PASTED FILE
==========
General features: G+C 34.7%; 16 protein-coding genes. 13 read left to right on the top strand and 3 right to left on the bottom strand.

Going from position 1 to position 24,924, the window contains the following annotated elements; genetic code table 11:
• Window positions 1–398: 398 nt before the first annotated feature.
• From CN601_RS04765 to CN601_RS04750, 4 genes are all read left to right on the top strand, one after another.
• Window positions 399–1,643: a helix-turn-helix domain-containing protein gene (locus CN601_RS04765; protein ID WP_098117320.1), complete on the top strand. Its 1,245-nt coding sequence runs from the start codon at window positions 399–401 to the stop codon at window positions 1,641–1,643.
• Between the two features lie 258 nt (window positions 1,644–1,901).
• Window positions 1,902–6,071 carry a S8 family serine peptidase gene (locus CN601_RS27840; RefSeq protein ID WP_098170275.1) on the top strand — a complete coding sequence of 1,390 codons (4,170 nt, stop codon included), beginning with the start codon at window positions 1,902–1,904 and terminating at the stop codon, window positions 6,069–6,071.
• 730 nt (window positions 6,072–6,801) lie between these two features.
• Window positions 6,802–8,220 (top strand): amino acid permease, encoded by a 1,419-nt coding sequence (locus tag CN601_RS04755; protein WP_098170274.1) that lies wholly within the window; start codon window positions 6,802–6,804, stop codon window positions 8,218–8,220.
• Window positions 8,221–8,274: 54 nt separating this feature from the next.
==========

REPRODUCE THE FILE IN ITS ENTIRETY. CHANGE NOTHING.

General features: G+C 34.7%; 16 protein-coding genes. 13 read left to right on the top strand and 3 right to left on the bottom strand.

Going from position 1 to position 24,924, the window contains the following annotated elements; genetic code table 11:
• Window positions 1–398: 398 nt before the first annotated feature.
• From CN601_RS04765 to CN601_RS04750, 4 genes are all read left to right on the top strand, one after another.
• Window positions 399–1,643: a helix-turn-helix domain-containing protein gene (locus CN601_RS04765; protein ID WP_098117320.1), complete on the top strand. Its 1,245-nt coding sequence runs from the start codon at window positions 399–401 to the stop codon at window positions 1,641–1,643.
• Between the two features lie 258 nt (window positions 1,644–1,901).
• Window positions 1,902–6,071 carry a S8 family serine peptidase gene (locus CN601_RS27840; RefSeq protein ID WP_098170275.1) on the top strand — a complete coding sequence of 1,390 codons (4,170 nt, stop codon included), beginning with the start codon at window positions 1,902–1,904 and terminating at the stop codon, window positions 6,069–6,071.
• 730 nt (window positions 6,072–6,801) lie between these two features.
• Window positions 6,802–8,220 (top strand): amino acid permease, encoded by a 1,419-nt coding sequence (locus tag CN601_RS04755; protein WP_098170274.1) that lies wholly within the window; start codon window positions 6,802–6,804, stop codon window positions 8,218–8,220.
• Window positions 8,221–8,274: 54 nt separating this feature from the next.